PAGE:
Return of the cold sore

Credit: Wikimedia Commons.

The herpes simplex virus represents a sore spot in more ways than one. Without a warning, a victim’s sores might flare up with no warning, triggered by factors as light as stress and exposure to UV light. Cold sores, also known as fever blisters, are one of the most common symptoms of herpes (HSV) reactivation.

Now, new research at least tells scientists what exactly goes on when the clinical Herpes simplex virus (HSV-1), one of the forms, reactivates. UVA Today notes that “the new insights help doctors better understand what is happening in neurons and the immune system,” and that could lead to ways to prevent unwanted outbreaks, the researchers hope.

What do we mean by one of its forms? According to the World Health Organization, herpes simplex virus-1 (HSV-1) is one of two herpes simplex virus germs. The other is herpes simplex virus type 2 (HSV-2). WHO draws an important distinction between the two.

“HSV-1 is mainly transmitted by oral-to-oral contact to cause oral herpes (which can include symptoms known as ‘cold sores’), but can also cause genital herpes. HSV-2 is a sexually transmitted infection that causes genital herpes. Both HSV-1 and HSV-2 infections are lifelong.”

Wait, lifelong?

Yep. According to UVA Today, the virus never really goes away. “Instead, it lurks inside neurons, waiting for the right moment to strike again, a process known as reactivation.”

In this recent effort, researchers found that when neurons harboring the virus were exposed to stimuli that induce “neuronal hyperexcitation,” the virus senses this particular change and seizes its opportunity to reactivate. In other words, when the neurons flare up, so too does the herpes.

Their investigation took place at the University of Virginia’s Department of Microbiology, Immunology, and Cancer Biology (MIC). They discussed their discovery in their paper “Neuronal hyperexcitability is a DLK-dependent trigger of herpes simplex virus reactivation that can be induced by IL-1” published in the journal eLife.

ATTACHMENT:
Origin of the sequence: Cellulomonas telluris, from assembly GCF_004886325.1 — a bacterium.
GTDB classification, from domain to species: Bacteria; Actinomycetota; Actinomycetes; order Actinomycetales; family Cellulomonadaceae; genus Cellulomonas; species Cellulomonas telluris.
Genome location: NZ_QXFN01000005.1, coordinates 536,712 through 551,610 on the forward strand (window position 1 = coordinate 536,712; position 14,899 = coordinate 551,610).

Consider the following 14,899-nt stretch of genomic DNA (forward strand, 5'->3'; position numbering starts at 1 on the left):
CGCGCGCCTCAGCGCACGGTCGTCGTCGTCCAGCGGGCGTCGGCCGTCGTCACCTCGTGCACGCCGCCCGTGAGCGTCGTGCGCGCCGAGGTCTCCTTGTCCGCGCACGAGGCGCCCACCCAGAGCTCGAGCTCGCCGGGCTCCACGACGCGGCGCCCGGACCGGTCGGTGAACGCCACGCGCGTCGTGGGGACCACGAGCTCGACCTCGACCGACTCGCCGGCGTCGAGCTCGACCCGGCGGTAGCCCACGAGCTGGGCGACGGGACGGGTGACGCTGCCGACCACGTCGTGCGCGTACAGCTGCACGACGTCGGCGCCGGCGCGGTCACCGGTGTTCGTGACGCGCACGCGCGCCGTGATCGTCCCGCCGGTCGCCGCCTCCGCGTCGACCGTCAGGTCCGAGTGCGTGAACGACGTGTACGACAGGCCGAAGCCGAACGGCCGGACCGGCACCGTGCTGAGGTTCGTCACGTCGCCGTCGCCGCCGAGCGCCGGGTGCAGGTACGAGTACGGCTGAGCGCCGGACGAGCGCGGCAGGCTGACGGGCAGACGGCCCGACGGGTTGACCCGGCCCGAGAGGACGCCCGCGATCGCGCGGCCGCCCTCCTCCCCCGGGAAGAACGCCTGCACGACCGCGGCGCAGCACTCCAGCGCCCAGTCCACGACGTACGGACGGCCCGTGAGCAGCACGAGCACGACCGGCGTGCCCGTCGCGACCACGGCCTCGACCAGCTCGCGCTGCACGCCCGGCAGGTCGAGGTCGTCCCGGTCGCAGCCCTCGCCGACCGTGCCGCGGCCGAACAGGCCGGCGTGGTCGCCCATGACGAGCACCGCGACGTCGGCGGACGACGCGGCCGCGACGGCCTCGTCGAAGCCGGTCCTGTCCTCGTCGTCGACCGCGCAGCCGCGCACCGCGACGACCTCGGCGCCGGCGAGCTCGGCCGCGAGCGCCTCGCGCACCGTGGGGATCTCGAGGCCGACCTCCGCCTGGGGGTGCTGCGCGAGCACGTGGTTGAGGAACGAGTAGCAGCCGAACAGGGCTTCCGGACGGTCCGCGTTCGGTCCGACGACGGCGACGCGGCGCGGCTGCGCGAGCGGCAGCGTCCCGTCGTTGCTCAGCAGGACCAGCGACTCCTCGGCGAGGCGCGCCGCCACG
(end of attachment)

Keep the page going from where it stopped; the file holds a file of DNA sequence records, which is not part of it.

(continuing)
Unsurprisingly, scientists are eager to learn more about the virus: the numbers of those who have contracted it are significant. As the authors explained in their paper:

“Herpes simplex virus-1 (HSV-1) is a ubiquitous human pathogen that is present in approximately 40–90% of the population worldwide (Arvin, 2007). HSV-1 persists for life in the form of a latent infection in neurons, with intermittent episodes of reactivation.”

Interestingly, the virus hijacks an immune response in the body. Per UVA Today:

“In response to prolonged periods of inflammation or stress, the immune system releases a cytokine, Interleukin 1 beta.” This cytokine is in epithelial cells in the skin and eye and is released when these cells are damaged by ultraviolet light. The researchers discovered that “Interleukin 1 beta then increases excitability in the affected neurons, “setting the stage for HSV to flare up.”

Their model was developed using mouse neurons infected with HSV. The paper’s authors noted why this focus on reactivation matters:

“Reactivation from a latent infection and subsequent replication of the virus can cause substantial disease including oral and genital ulcers, herpes keratitis, and encephalitis. In addition, multiple studies have linked persistent HSV-1 infection to the progression of Alzheimer’s disease (Itzhaki, 2018).”

In the bigger picture, too, the research highlights how “some viruses have evolved to take advantage of what should be part of our infection-fighting machinery,” concluded Anna Cliffe, one of the researchers.

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